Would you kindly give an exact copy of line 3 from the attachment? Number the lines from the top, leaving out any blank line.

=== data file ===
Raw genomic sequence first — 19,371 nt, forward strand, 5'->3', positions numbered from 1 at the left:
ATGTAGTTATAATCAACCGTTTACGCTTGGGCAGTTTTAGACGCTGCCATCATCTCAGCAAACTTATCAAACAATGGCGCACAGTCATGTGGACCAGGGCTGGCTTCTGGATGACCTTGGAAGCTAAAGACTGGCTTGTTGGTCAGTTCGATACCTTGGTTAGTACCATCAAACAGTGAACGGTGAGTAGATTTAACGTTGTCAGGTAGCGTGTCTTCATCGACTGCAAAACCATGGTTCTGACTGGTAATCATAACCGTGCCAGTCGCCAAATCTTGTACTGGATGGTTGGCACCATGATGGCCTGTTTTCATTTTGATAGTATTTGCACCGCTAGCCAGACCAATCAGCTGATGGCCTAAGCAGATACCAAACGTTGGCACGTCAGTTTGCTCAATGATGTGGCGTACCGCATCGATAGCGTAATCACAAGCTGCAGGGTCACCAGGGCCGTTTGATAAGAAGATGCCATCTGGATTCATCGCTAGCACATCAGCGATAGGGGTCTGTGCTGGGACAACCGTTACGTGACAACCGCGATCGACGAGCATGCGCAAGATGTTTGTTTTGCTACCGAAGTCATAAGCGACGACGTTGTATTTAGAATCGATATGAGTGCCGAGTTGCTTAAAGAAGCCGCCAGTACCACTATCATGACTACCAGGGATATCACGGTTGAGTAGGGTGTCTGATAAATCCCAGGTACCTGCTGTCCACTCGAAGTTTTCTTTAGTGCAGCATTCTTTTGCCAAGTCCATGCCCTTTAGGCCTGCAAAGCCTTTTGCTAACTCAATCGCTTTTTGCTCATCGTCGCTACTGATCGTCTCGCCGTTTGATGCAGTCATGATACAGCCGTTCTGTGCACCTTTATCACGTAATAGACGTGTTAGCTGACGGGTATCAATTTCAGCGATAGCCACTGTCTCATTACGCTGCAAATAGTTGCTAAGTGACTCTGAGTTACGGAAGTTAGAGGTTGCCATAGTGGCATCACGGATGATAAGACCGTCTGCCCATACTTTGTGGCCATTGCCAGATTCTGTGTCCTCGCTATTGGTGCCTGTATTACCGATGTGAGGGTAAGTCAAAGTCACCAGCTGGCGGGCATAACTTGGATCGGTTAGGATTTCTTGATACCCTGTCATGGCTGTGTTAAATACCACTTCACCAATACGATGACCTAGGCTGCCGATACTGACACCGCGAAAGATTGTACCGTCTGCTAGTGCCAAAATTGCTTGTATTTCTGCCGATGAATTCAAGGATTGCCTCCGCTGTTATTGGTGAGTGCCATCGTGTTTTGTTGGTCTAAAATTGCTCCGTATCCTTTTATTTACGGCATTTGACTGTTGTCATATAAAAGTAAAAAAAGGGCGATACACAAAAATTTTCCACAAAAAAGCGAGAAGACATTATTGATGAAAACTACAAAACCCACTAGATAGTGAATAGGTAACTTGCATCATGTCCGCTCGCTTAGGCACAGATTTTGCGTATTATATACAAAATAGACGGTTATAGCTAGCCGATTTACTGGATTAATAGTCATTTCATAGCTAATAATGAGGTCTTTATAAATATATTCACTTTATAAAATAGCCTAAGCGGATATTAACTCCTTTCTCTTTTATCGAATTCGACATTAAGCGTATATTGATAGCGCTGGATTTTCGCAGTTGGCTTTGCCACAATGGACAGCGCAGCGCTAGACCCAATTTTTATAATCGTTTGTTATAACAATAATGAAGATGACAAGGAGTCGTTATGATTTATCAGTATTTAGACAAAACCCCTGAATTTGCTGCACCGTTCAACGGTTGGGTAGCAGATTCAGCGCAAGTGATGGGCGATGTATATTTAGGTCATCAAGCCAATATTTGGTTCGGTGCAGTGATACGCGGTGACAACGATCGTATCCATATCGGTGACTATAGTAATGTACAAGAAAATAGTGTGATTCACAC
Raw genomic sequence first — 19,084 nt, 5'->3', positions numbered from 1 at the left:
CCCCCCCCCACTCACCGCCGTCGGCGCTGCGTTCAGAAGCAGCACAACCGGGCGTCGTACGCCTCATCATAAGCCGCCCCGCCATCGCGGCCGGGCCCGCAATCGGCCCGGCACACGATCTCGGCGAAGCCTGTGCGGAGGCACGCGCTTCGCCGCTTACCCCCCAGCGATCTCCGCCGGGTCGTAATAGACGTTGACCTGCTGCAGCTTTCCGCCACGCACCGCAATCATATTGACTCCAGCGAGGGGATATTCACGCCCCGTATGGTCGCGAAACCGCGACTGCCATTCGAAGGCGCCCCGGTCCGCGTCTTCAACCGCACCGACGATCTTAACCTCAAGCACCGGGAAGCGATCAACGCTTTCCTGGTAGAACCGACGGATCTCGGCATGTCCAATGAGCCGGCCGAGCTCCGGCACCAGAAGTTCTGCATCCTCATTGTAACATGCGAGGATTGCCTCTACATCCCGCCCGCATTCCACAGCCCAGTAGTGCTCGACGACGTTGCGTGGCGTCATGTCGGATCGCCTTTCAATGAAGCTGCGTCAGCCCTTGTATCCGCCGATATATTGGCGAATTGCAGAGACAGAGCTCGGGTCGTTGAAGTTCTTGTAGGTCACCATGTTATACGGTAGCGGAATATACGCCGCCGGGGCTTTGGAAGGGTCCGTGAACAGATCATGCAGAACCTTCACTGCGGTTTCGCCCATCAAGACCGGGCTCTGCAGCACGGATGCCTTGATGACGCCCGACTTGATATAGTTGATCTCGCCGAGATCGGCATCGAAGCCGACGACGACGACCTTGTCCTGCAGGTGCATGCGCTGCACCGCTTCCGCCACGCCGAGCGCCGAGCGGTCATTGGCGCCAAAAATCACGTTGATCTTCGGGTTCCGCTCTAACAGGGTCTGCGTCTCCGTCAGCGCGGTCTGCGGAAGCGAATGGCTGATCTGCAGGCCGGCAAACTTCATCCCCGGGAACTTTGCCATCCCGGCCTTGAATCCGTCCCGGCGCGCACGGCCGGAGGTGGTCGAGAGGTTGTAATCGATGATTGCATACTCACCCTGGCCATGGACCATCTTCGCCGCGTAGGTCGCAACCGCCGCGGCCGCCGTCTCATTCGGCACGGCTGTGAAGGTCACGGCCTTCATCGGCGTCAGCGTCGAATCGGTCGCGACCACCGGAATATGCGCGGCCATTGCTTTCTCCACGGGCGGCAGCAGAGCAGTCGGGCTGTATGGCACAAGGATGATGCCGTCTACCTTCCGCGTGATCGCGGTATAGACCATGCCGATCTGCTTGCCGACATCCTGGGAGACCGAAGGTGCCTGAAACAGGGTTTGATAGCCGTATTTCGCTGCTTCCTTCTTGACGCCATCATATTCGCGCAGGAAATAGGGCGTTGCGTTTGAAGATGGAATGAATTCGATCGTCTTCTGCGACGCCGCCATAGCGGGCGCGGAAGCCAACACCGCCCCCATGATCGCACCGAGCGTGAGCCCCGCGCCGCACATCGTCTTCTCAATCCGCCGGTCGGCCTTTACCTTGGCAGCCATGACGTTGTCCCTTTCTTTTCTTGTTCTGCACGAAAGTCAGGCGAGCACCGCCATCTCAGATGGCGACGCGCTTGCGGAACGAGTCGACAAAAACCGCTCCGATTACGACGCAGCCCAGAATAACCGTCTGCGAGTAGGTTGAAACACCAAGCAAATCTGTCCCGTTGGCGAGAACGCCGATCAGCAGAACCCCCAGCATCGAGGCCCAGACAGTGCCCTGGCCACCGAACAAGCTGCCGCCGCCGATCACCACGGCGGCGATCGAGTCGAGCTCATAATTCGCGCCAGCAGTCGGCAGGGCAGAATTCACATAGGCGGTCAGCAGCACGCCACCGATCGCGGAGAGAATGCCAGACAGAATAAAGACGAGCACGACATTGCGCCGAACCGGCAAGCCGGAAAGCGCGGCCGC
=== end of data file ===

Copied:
Raw genomic sequence first — 19,084 nt, 5'->3', positions numbered from 1 at the left: